Watery, thin-tasting espresso is a sign that something isn’t right in your brewing process, but we have good news! There are steps you can take to transform that watery, sad brew into the full-bodied espresso of your dreams.
Stick with us, and we’ll help you identify why you’re pulling a weak shot and troubleshoot ways to help!
What Is Watery Espresso?
Let’s start by tackling just what we mean by “watery” espresso.
Made properly, your espresso should be rich with an intense flavor and a sweet finish. This is achieved when the water extracts just the right amount of flavor-rich compounds from the ground beans.
It shouldn’t be bitter (that’s a sign of over-extraction) and it shouldn’t be sour (that’s a sign of under-extraction).
Weak, watery-tasting espresso lacks the intense flavor we expect from a perfect shot, and it’s typically a sign that the coffee is under-extracted. That means that the water that flowed through the grounds during the brewing process didn’t pull out as many flavors as it should have.
Why Is My Espresso Watery?
Don’t let weak, watery espresso get you down.
The most common reason for a watery taste is a too-fast brewing time, which can be caused by the wrong grind settings or insufficient tamping pressure.
However, proper dosage, proper water temperature, and the freshness and quality of your coffee beans also play a role in producing the perfect shot of espresso.
That said, let’s take a look at some of the most common reasons for a weak shot:
Your Coffee Beans Are Poor Quality or Stale
If you’re pulling a watery shot, consider getting fresher coffee beans.
Coffee gets its delicious flavor from volatile compounds that are produced when the beans are roasted. However, these compounds start to dissipate right after roasting.
If your beans are more than two weeks old (and most beans you’ll find on store shelves are), they won’t be able to produce a rich, flavorful shot of espresso.
Try scoring your beans from a local roaster or ordering from a roaster or subscription service that prioritizes getting beans to the consumer as quickly as possible.
Once you’ve opened your bag of coffee, keep it stored in a cool, dry, airtight place to keep it fresh for as long as possible.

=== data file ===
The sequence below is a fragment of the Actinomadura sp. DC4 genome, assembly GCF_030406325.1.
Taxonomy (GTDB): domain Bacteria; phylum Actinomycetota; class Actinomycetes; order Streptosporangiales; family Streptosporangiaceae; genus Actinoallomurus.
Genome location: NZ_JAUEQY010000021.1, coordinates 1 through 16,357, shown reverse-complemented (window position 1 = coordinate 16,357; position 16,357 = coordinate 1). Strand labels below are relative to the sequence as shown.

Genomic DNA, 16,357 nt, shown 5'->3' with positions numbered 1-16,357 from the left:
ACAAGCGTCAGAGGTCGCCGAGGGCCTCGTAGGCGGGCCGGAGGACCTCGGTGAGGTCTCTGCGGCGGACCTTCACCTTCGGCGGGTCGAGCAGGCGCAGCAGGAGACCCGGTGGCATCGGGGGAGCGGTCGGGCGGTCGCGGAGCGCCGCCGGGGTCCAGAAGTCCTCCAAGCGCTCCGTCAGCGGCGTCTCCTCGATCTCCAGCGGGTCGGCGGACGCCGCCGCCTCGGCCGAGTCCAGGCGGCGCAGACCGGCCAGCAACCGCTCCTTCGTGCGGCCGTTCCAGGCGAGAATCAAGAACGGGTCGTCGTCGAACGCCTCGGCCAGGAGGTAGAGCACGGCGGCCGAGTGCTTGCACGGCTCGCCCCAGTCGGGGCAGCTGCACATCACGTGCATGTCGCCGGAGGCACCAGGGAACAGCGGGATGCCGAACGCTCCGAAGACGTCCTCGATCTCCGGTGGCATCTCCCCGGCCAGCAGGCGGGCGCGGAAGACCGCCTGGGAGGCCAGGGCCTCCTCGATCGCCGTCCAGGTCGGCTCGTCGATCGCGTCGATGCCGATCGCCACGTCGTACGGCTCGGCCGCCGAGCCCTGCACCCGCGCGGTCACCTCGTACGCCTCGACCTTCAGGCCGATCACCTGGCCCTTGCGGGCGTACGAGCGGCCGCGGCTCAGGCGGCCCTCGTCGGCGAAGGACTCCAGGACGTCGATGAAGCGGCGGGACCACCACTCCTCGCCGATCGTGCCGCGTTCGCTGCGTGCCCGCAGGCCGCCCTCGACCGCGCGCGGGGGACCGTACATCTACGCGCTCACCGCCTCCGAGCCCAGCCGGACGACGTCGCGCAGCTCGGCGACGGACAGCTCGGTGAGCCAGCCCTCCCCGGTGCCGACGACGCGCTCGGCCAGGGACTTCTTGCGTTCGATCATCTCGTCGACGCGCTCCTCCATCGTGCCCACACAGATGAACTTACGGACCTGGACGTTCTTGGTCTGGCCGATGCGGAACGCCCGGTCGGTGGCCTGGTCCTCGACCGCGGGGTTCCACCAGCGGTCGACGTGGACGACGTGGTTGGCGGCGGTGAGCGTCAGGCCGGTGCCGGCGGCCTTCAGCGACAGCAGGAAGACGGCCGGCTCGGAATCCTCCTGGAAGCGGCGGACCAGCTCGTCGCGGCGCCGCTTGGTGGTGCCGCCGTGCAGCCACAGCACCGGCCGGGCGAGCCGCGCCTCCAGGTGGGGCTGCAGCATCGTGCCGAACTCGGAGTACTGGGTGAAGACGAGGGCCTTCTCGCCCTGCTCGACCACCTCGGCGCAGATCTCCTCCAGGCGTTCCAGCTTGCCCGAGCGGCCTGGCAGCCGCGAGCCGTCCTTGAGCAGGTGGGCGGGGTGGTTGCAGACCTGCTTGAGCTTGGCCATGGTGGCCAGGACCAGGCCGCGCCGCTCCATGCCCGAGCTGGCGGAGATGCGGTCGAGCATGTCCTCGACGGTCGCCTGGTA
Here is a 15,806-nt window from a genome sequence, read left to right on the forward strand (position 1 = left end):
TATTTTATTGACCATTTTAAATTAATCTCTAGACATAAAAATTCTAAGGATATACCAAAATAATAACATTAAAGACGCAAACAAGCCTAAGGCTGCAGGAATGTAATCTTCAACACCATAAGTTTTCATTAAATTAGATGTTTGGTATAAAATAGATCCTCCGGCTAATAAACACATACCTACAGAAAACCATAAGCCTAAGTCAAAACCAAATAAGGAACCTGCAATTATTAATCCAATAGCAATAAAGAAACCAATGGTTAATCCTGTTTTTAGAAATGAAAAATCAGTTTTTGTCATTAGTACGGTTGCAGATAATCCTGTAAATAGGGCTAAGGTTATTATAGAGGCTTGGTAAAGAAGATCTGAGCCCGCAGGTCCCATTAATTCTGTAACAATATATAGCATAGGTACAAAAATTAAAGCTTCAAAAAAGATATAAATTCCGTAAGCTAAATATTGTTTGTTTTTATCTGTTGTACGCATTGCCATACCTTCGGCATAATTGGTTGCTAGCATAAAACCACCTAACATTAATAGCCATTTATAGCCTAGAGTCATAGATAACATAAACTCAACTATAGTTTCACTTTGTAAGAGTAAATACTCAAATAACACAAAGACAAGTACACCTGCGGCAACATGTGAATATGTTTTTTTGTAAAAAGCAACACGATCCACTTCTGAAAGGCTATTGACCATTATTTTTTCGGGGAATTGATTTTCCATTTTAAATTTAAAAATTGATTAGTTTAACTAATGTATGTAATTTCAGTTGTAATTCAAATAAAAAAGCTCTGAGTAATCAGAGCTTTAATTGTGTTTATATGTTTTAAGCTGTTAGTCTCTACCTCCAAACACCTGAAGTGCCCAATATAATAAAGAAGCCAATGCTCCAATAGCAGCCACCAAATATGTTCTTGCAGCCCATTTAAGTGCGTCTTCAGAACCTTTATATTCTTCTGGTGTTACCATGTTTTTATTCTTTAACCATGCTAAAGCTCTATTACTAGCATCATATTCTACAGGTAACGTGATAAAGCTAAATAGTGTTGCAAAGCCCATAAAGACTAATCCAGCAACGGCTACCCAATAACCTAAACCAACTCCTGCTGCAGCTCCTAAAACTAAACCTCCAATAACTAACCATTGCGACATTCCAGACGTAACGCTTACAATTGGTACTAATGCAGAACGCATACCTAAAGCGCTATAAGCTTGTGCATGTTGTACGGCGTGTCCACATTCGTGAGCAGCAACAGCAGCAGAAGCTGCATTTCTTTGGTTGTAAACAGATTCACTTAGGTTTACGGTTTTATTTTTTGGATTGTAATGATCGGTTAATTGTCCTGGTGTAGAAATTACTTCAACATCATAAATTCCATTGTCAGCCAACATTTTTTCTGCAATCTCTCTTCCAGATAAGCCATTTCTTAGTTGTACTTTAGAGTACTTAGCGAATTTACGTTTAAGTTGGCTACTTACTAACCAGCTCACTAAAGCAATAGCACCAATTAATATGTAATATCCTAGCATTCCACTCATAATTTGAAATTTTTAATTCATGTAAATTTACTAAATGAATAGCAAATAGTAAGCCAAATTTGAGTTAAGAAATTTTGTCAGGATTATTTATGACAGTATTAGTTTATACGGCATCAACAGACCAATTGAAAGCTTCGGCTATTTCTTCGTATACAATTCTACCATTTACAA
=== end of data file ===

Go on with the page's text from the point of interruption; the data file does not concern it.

You should also make sure that you’re grinding your beans right before you use them. Once the beans are ground, those tasty compounds are on the fast track out of your coffee. Pre-ground coffee is a no-no for a perfect espresso shot.
Fresh beans that are freshly ground are your ticket to excellent flavor!
Your Grind Is Off
Ah, the grind. Coffee connoisseurs of all stripes know that the perfect grind size is key to the brewing process.
Espresso should be made with finely ground coffee. A good rule of thumb is that your shot should take anywhere from 25-28 seconds to pull.
If the grind is too coarse, the water will pour through too quickly, resulting in a shot that is under-extracted and tastes weak.
If your espresso shot is pulling too quickly, try a finer grind size. It’s worth investing in a really high-quality coffee grinder for this job. Being a coffee fanatic can come with a lot of gear, but we promise it’s worth it!
You’re Not Tamping Hard Enough
When it comes to tamping your shot, there’s a sweet spot. If you tamp too hard, the water will struggle to make its way through the grounds and the shot will pull too slowly. On the flip side, if you don’t tamp hard enough, the water will flow through too quickly.
If your espresso tastes weak, the second scenario is the likely culprit, so try increasing your tamping pressure. The gold standard is 30 pounds of pressure, but when you’re tamping by hand, it will take experimentation to figure out what that feels like.
You’re Not Using Enough Coffee
The explanation for your weak espresso may be as simple as not having enough coffee grounds.
The “right” amount of grounds for a standard double shot is anywhere from 13-21 grams, depending on who you ask. Especially if you’re on the lower end of that number, you can try slowly increasing the coffee dosage you’re using, adding 0.5 g or so each time until you get the flavor you’re looking for.
Even if you’ve found your perfect dosage before, you may find that you need to tweak it when you start a new bag of coffee. Consider it part of the fun!